The suppression- expansion of the political allows for the destruction of the enemy, who turns a mere protuberance in a pacified world order. In other words, for Schmitt (unlike what is usually said on his behalf) proposes a concept of the political to achieve a separation from politics that doesn’t amount to ‘critique of politics’ (allegedly what Liberal epoch offers), in the same way that the figure of the enemy is not to be understood normatively as the telos of political activity, but rather an operation that indicates degrees of association and dissociation given that the modern theory of the state is inseparable from plural conflict. In fact, as Schmitt states, the concept of the political as operatively defined by the enemy does not turn its back to pluralism, but rather wants to produce (“yield other consequences” is the language used) pluralism without suppressing the political unit itself [2]. And to yield “space of recognition” for friend-enemy divide does not entail war is neither the end nor the continuation of politics, as it has been understood, but rather an optimal effect whenever there is the existence of political units [3]. In this sense, the notion of enemy as presupposed in the concept of the political is not a substantive and personalist notion, but a particular operation that tries to contain domination while providing breathing space for a non-suppressive practice of politics (a counterpoint to fleeing from catastrophic techno-politics, suggested by Erich Unger’s Politics and Metaphysics during the same time).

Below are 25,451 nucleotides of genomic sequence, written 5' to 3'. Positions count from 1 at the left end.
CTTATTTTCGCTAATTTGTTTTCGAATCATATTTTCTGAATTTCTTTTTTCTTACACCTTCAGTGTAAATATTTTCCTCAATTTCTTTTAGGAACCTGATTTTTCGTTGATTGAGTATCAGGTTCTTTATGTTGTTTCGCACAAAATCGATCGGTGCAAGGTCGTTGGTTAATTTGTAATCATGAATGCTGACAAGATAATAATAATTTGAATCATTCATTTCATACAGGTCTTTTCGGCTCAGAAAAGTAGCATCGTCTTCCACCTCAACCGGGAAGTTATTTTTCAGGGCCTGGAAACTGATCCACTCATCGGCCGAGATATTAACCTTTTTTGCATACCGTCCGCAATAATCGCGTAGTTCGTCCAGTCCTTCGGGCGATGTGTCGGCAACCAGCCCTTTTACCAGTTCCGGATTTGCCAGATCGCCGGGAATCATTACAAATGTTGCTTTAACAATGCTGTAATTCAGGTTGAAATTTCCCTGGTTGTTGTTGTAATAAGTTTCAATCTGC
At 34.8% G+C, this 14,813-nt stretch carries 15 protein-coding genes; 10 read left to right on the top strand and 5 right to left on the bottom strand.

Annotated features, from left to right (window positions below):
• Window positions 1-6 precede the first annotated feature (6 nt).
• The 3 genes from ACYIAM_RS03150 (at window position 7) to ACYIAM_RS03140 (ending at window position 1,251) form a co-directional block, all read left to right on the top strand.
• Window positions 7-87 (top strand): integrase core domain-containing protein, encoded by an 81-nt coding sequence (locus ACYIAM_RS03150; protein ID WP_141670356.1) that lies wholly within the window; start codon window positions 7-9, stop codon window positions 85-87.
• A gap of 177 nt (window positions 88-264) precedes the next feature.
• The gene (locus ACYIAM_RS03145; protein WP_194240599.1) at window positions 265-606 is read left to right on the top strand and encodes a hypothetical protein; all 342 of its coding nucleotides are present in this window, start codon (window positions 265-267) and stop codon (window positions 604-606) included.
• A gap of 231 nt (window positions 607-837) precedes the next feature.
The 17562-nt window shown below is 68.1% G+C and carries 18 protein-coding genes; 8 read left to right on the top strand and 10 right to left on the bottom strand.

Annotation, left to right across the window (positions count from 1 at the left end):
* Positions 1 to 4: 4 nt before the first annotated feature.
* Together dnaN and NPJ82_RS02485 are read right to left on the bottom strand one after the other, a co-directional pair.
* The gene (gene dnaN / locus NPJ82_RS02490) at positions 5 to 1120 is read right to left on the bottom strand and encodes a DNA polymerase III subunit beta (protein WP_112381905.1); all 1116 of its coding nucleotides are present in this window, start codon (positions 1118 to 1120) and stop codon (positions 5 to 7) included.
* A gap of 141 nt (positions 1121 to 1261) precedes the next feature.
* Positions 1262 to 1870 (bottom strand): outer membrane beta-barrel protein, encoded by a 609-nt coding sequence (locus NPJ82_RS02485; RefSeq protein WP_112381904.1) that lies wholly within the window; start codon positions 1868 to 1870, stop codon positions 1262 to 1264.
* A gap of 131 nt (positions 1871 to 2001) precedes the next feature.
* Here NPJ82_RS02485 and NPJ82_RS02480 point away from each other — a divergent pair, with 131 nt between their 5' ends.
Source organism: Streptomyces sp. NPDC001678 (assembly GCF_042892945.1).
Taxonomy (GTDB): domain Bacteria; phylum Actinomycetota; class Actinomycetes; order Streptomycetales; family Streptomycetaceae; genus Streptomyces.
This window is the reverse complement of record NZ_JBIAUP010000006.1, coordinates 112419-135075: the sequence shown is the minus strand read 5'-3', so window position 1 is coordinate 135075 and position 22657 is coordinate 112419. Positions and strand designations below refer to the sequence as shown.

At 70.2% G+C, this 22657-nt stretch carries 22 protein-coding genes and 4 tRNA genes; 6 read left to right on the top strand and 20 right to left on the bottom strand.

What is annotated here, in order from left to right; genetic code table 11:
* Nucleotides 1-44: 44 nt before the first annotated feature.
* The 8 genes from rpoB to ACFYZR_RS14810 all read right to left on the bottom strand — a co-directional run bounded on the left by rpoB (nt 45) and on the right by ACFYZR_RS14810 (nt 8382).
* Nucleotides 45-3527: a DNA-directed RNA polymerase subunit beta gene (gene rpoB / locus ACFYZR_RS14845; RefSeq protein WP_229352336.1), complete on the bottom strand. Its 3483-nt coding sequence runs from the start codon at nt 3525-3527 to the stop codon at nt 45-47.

One could outline at least four operative determinations of the enemy, which support the thesis of Schmitt’s effort to amend the conditions of the liberal state not negating them: a) the enemy is always a public enemy (hostis) and not a private one (enemicus). Here Schmitt retains the modern juristic conception of positive law. As Schmitt recalls in Ex captitvate salus, for the theologians the enemy is something to destroy, but he thinks as a jurist and not a theologian [4]. b) the hostis is not reducible to a person, but rather to a political unit, although the political could amount to an existential condition. If the “enemy is one’s own question as figure (Gestalt)”, as Schmitt quotes from Däubler, this also means that enemy is a principle of differentiation and mediation rather than a substantive essence, ideological or otherwise [5]. This is why it could be a mistake to confuse the gestalt formation with the unity and relative homogeneity of society required for the modern state.